W.E.B. Du Bois was quoted to say “the Preacher is the most unique personality developed by the Negro on American soil.  A leader, a politician, an orator, a ‘boss,’ an intriguer, an idealist-,” and King displayed all of these attributes in his preaching and speech giving. What was unique about King was that he was able to preach in a way that transcended race and styles that not only his fellow African Americans would be familiar with.   In the following paragraphs I will speak of some of the people who in-fluenced Martin Luther King Jr.  I will also go on to describe how King composed and delivered his sermons and speeches. King being a third generation preacher had all of this in his makeup.   His maternal great-grand-father Rev. A.D. Williams was a spiritual leader for the slave community later leading ex-slaves in Green County Georgia. After completing his bachelor’s degree, he would go on to attend Garrett Theological Seminary at Northwestern poems.” Dr. King would be exposed to leaders like this throughout his childhood.  A list of well-known ministers with graceful styles were constant visitors not only at his father’s Auburn Avenue church but in the King house hold.  They included “Sandy F. Ray, Joseph H. Jackson, Mordecai Johnson, Benjamin E. Mays, J. Pius Barbour, William H. Hester, James T. Boddie, Gardner C. Taylor, Howard Thurman, Lucius M. Tobin and Samuel W. Williams.” King would aspire to be well rounded and educated like those he was exposed to during his childhood

Call to Activism

On the night of January 27, 1956, when he was just 27 years old, Martin Luther King Jr. received a threatening phone call that would change his life forever. Get a glimpse inside Dr. King’s family home, and hear about a pivotal moment he experienced there that would lead him to face his fears and stand up for justice.

In his first major civil rights action, Martin Luther King, Jr. led the Montgomery Bus Boycott. This started when Rosa Parks refused to give up her seat on a bus to a white man. She was arrested and spent the night in jail. As a result, Martin helped to organize a boycott of the public transportation system in Montgomery. The boycott lasted for over a year. It was very tense at times. Martin was arrested and his house was bombed. In the end, however, Martin prevailed and segregation on the Montgomery buses came to an end. In 1963, Martin Luther King, Jr. helped to organize the famous “March on Washington”. Over 250,000 people attended this march in an effort to show the importance of civil rights legislation. Some of the issues the march hoped to accomplish included an end to segregation in public schools, protection from police abuse, and to get laws passed that would prevent discrimination in employment. It was at this march where Mar-tin gave his “I Have a Dream” speech. This speech has become one of the most famous speeches in history. The March on Washington was a great success. The Civil Rights Act was passed a year later in 1964. Martin Luther King, Jr. was assassinated on April 4. 1968 in Memphis, TN. While standing on the balcony of his hotel, he was shot by James Earl Ray.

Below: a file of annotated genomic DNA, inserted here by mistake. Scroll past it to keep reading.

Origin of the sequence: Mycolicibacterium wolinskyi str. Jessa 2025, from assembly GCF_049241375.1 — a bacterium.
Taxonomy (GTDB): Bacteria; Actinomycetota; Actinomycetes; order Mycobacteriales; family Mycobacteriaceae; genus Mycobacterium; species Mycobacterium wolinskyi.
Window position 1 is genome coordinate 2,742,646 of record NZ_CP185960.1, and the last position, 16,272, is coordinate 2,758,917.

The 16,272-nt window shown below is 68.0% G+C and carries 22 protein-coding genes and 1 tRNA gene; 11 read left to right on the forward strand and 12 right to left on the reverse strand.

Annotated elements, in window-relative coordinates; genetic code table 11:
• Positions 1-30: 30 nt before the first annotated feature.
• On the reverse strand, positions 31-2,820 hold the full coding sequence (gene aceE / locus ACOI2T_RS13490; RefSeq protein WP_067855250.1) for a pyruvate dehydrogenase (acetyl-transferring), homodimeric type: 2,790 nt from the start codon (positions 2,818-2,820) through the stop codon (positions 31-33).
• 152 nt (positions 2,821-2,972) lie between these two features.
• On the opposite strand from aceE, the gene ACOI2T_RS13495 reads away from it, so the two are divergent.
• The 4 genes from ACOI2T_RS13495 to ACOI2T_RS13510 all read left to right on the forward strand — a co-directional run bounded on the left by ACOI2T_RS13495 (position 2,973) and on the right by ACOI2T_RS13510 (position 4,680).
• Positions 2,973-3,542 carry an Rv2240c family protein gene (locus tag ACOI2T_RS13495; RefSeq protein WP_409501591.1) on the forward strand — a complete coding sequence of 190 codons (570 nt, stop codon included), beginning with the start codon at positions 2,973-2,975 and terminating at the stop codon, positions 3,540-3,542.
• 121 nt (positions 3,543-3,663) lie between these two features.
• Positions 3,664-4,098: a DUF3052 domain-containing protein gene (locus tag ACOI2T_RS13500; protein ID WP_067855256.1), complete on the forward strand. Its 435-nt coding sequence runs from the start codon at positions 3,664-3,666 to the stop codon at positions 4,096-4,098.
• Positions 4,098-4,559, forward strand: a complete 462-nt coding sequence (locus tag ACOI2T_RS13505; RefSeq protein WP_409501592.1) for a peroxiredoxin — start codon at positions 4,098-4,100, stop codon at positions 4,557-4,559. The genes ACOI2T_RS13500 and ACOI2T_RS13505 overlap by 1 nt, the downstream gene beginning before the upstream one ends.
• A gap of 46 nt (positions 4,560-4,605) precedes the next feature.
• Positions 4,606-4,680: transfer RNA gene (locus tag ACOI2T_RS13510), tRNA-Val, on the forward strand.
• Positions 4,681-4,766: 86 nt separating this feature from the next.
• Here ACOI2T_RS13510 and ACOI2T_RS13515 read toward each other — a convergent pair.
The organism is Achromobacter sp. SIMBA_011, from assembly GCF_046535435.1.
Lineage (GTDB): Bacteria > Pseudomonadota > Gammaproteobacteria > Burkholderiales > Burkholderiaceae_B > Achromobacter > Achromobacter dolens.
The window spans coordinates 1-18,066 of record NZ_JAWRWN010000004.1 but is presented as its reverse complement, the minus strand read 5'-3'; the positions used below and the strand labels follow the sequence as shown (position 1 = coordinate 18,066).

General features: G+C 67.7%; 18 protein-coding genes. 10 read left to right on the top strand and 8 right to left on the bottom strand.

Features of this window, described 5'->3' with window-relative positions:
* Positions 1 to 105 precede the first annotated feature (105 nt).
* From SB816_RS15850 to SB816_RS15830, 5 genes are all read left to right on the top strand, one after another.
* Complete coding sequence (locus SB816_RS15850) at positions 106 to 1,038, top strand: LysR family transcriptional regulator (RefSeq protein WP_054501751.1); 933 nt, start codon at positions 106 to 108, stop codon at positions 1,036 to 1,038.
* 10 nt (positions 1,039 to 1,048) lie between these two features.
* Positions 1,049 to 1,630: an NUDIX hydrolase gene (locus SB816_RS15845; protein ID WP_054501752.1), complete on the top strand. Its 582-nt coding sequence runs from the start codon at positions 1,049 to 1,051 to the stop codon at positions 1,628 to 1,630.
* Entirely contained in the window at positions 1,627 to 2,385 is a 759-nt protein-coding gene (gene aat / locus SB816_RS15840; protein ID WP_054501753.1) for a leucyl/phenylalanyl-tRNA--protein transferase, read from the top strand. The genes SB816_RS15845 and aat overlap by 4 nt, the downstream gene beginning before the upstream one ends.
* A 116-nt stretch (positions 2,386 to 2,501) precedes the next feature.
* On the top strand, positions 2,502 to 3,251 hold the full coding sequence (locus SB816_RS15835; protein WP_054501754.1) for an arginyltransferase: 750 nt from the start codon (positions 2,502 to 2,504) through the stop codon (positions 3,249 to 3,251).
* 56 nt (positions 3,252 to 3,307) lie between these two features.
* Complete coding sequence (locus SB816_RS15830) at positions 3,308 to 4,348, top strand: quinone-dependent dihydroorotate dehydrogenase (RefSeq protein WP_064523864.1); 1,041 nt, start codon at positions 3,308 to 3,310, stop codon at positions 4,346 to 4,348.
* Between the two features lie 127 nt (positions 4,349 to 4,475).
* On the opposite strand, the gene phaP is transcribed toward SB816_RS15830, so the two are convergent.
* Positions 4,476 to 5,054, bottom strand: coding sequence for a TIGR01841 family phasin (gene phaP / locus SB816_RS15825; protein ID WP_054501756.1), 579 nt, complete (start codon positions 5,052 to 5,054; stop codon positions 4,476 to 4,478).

In early April 1968, shock waves reverberated around the world with the news that U.S. civil rights leader Martin Luther King Jr. had been assassinated in Memphis, Tennessee. A Baptist minister and founder of the Southern Christian Leadership Conference (SCLC), King had led the civil rights movement since the mid-1950s, using a combination of powerful words and non-violent tactics such as sit-ins, boycotts and protest marches (including the massive March on Washington in 1963) to fight segregation and achieve significant civil and voting rights advances for African Americans. His assassination led to an outpouring of anger among Black Americans, as well as a period of national mourning that helped speed the way for an equal housing bill that would be the last significant legislative achievement of the civil rights era. Just after 6 p.m. the following day, King was standing on the second-floor balcony of the Lorraine Motel, where he and associates were staying, when a sniper’s bullet struck him in the neck. He was rushed to a hospital, where he was pronounced dead about an hour later, at the age of 39.